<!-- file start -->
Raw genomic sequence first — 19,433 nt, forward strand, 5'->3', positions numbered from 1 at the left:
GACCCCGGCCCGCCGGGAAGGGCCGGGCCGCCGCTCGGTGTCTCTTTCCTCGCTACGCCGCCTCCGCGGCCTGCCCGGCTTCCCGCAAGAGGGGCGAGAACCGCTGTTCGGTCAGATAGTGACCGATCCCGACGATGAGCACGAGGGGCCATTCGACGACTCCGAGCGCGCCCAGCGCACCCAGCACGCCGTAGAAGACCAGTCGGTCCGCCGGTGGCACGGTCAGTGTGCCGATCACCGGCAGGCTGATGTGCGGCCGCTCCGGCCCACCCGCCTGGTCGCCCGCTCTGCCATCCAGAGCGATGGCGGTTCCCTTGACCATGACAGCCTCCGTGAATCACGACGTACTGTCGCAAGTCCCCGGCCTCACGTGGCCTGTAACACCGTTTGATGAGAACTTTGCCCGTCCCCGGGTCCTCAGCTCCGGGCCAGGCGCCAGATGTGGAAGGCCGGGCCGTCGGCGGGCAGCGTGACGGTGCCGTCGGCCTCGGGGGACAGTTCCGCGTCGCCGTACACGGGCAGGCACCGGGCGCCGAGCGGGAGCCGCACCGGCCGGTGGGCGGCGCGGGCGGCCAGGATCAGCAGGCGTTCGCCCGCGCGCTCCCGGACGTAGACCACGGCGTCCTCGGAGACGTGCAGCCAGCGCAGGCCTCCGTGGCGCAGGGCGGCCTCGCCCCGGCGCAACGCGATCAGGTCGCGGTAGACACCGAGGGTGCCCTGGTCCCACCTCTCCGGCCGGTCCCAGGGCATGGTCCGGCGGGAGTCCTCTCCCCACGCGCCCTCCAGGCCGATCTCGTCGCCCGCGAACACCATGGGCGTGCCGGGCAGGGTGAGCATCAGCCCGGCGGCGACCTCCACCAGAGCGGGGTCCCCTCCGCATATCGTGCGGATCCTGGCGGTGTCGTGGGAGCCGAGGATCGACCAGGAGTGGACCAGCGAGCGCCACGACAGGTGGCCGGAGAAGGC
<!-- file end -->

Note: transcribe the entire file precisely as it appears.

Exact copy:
Raw genomic sequence first — 19,433 nt, forward strand, 5'->3', positions numbered from 1 at the left:
GACCCCGGCCCGCCGGGAAGGGCCGGGCCGCCGCTCGGTGTCTCTTTCCTCGCTACGCCGCCTCCGCGGCCTGCCCGGCTTCCCGCAAGAGGGGCGAGAACCGCTGTTCGGTCAGATAGTGACCGATCCCGACGATGAGCACGAGGGGCCATTCGACGACTCCGAGCGCGCCCAGCGCACCCAGCACGCCGTAGAAGACCAGTCGGTCCGCCGGTGGCACGGTCAGTGTGCCGATCACCGGCAGGCTGATGTGCGGCCGCTCCGGCCCACCCGCCTGGTCGCCCGCTCTGCCATCCAGAGCGATGGCGGTTCCCTTGACCATGACAGCCTCCGTGAATCACGACGTACTGTCGCAAGTCCCCGGCCTCACGTGGCCTGTAACACCGTTTGATGAGAACTTTGCCCGTCCCCGGGTCCTCAGCTCCGGGCCAGGCGCCAGATGTGGAAGGCCGGGCCGTCGGCGGGCAGCGTGACGGTGCCGTCGGCCTCGGGGGACAGTTCCGCGTCGCCGTACACGGGCAGGCACCGGGCGCCGAGCGGGAGCCGCACCGGCCGGTGGGCGGCGCGGGCGGCCAGGATCAGCAGGCGTTCGCCCGCGCGCTCCCGGACGTAGACCACGGCGTCCTCGGAGACGTGCAGCCAGCGCAGGCCTCCGTGGCGCAGGGCGGCCTCGCCCCGGCGCAACGCGATCAGGTCGCGGTAGACACCGAGGGTGCCCTGGTCCCACCTCTCCGGCCGGTCCCAGGGCATGGTCCGGCGGGAGTCCTCTCCCCACGCGCCCTCCAGGCCGATCTCGTCGCCCGCGAACACCATGGGCGTGCCGGGCAGGGTGAGCATCAGCCCGGCGGCGACCTCCACCAGAGCGGGGTCCCCTCCGCATATCGTGCGGATCCTGGCGGTGTCGTGGGAGCCGAGGATCGACCAGGAGTGGACCAGCGAGCGCCACGACAGGTGGCCGGAGAAGGC